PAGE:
Friends creator 'embarrassed' about show's lack of diversity - makes $4m apology
Kauffman cited the George Floyd case as her push for change
One of the creators of the popular sitcom Friends has apologised for the show's lack of diversity while also pledging a donation of $4m.
Marta Kauffman once believed that Friends was being singled out for its lack of diversity and admitted to the Los Angeles Times that she found it "difficult and frustrating." However 20 years after Friends first hit screens; the 65-year-old has had a change of heart.
Kauffman said that the lack of inclusivity and people of colour were a symptom of her own ignorance surrounding systemic racism, particularly in the US. That ignorance was broken, she claims, when police officer Derek Chauvin murdered George Floyd in 2020.
"I've learned a lot in the last 20 years," she told LA Times journalist Greg Baxton. "Admitting and accepting guilt is not easy. It's painful looking at yourself in the mirror. I'm embarrassed that I didn't know better 25 years ago.
"I knew then I needed to course-correct," she added.
Conversations surrounding the diversity of Friends saw an uptick after the cast reunited for its anniversary special last year. Lots of fans who had watched the show as a kid were suddenly confronted by the realisation that there is only one Black recurring character, Aisha Tyler's Charlie Wheeler.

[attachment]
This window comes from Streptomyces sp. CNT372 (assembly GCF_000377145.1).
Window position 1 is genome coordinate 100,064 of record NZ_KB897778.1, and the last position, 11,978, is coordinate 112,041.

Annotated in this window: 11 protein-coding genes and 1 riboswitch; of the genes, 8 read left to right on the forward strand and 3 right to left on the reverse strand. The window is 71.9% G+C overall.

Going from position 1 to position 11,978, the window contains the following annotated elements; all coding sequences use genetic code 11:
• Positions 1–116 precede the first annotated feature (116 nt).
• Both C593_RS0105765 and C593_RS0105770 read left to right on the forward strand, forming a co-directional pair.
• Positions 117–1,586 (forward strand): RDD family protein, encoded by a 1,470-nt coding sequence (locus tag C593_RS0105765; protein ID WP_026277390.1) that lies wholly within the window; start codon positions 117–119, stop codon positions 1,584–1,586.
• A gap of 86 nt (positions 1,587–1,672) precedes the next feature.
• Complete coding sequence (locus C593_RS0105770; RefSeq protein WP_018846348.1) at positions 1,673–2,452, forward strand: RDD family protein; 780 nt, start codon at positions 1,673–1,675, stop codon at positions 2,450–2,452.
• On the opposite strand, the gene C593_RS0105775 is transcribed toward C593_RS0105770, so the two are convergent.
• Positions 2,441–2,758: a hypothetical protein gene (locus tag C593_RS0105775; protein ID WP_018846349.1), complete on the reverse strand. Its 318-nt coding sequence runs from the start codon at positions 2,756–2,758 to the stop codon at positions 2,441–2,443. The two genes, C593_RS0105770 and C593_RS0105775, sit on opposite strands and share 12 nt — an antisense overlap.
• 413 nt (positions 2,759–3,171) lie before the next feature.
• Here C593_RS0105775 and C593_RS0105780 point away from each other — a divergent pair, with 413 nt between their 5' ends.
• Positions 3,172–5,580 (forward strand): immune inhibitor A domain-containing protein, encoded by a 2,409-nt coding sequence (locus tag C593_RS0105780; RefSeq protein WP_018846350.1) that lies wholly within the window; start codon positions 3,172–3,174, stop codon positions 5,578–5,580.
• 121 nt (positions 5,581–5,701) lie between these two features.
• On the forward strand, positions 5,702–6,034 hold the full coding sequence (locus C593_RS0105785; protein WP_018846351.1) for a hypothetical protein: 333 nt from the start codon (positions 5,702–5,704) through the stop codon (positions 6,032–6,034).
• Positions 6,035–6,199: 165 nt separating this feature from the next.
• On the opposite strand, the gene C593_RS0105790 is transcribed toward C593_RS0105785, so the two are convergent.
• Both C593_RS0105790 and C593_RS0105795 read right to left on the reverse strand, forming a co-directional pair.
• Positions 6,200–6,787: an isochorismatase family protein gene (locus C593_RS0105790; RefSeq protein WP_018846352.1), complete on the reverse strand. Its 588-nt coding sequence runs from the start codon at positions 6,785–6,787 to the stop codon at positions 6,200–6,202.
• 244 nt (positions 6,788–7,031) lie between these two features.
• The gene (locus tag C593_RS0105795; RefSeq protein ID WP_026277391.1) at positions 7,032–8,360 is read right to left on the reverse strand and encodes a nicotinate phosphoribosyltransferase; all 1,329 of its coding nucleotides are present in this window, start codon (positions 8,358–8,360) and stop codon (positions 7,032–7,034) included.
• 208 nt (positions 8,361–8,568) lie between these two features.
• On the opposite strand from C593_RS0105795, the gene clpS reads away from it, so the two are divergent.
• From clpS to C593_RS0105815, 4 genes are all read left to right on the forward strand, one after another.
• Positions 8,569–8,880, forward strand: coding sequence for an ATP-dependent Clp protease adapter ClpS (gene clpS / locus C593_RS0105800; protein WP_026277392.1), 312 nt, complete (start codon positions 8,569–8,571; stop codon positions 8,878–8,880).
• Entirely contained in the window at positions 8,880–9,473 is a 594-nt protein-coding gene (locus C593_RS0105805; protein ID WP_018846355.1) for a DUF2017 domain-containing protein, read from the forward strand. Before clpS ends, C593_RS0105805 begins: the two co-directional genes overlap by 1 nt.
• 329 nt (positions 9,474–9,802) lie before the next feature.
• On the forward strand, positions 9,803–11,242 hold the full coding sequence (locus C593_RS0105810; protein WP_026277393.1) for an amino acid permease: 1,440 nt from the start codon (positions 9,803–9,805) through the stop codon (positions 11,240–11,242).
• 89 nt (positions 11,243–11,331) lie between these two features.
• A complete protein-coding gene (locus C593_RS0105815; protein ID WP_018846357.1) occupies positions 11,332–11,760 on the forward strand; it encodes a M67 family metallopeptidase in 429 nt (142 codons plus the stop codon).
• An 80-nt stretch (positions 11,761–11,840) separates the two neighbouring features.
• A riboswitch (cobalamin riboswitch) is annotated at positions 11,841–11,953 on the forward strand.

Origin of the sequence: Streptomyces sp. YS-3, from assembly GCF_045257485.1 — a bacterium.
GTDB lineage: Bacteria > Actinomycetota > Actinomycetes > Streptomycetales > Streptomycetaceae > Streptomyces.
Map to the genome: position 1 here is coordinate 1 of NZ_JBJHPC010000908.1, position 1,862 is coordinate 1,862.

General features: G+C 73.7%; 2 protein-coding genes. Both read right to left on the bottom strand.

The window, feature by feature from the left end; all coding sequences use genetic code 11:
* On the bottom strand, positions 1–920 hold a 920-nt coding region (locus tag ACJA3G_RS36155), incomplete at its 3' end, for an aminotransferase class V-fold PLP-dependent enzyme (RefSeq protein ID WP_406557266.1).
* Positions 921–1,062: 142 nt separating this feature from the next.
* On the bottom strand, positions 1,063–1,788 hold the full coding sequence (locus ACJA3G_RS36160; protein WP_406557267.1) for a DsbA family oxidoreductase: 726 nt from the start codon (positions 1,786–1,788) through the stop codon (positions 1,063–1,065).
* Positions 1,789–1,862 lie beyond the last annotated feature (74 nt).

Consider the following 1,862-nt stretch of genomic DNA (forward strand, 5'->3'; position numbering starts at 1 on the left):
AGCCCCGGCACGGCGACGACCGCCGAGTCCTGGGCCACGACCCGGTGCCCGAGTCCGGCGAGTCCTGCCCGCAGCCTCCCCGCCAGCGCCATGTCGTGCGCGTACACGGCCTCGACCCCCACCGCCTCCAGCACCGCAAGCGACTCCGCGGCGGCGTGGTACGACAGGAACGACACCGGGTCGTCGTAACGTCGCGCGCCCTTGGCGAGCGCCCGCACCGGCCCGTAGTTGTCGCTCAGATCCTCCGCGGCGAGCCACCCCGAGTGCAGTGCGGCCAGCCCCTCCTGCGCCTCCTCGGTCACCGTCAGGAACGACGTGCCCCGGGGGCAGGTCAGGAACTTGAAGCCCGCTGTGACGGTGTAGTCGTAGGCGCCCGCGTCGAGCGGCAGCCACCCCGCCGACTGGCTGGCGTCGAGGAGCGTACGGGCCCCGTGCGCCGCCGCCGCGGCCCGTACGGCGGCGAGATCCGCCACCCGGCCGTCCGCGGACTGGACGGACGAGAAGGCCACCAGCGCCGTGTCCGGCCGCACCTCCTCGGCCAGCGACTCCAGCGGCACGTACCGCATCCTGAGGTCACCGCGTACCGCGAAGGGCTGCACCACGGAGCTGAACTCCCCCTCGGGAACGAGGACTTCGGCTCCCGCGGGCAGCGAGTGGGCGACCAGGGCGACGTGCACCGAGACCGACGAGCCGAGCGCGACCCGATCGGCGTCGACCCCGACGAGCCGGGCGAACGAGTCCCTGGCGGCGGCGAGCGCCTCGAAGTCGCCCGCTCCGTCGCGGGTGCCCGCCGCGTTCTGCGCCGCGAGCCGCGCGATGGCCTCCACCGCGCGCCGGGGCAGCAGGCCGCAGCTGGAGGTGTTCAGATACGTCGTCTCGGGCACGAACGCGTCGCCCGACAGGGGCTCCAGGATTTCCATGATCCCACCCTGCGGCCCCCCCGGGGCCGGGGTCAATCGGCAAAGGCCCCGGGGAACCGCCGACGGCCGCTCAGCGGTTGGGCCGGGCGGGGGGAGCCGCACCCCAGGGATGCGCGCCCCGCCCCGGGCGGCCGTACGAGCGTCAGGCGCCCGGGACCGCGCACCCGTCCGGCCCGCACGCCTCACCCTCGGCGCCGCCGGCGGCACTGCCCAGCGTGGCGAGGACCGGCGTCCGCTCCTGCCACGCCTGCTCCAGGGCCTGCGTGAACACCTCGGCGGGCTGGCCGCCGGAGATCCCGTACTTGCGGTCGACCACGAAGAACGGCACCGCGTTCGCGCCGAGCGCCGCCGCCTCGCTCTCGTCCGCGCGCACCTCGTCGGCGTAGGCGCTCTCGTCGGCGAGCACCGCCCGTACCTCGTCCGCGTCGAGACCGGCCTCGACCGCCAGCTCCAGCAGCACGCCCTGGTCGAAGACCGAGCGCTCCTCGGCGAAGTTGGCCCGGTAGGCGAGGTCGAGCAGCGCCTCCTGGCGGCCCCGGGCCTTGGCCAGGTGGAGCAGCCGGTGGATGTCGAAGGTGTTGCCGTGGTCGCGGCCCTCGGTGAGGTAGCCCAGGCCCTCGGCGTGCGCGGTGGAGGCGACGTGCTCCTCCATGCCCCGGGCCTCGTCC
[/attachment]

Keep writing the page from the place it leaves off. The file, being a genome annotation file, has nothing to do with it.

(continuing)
Time and reflection pushed Kauffman into making a $4m donation to Brandeis University in Boston. The money will go towards the African and African American studies department which was set up in 1969.
The department strives to study the "Peoples of African descent through the lens of history, literature, economics, art and sociology" while using a "breadth of interdisciplinary engagement."
"I've gotten nothing but love. It's been amazing. It surprised me to some extent, because I didn't expect the news to go this wide," Kauffman explained. "I've gotten a flood of emails and texts and posts that have been nothing but supportive.
"I've gotten a lot of 'It's about time.' Not in a mean way. It's just people acknowledging it was long overdue."
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